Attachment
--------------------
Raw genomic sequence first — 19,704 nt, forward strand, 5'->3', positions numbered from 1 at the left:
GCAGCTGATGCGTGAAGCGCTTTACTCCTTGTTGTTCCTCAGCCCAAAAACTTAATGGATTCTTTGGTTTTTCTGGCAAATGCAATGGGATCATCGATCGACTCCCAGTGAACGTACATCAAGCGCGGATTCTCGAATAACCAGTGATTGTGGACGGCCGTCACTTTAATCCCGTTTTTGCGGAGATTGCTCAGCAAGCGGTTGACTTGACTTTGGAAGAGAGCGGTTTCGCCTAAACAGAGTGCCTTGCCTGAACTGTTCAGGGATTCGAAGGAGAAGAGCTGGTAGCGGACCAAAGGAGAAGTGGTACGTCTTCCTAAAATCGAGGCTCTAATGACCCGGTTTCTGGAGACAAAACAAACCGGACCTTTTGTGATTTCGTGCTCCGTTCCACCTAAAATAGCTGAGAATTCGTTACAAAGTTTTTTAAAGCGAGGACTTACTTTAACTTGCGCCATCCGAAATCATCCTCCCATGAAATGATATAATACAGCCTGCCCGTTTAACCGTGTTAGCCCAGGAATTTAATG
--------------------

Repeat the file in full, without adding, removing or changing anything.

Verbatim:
Raw genomic sequence first — 19,704 nt, forward strand, 5'->3', positions numbered from 1 at the left:
GCAGCTGATGCGTGAAGCGCTTTACTCCTTGTTGTTCCTCAGCCCAAAAACTTAATGGATTCTTTGGTTTTTCTGGCAAATGCAATGGGATCATCGATCGACTCCCAGTGAACGTACATCAAGCGCGGATTCTCGAATAACCAGTGATTGTGGACGGCCGTCACTTTAATCCCGTTTTTGCGGAGATTGCTCAGCAAGCGGTTGACTTGACTTTGGAAGAGAGCGGTTTCGCCTAAACAGAGTGCCTTGCCTGAACTGTTCAGGGATTCGAAGGAGAAGAGCTGGTAGCGGACCAAAGGAGAAGTGGTACGTCTTCCTAAAATCGAGGCTCTAATGACCCGGTTTCTGGAGACAAAACAAACCGGACCTTTTGTGATTTCGTGCTCCGTTCCACCTAAAATAGCTGAGAATTCGTTACAAAGTTTTTTAAAGCGAGGACTTACTTTAACTTGCGCCATCCGAAATCATCCTCCCATGAAATGATATAATACAGCCTGCCCGTTTAACCGTGTTAGCCCAGGAATTTAATG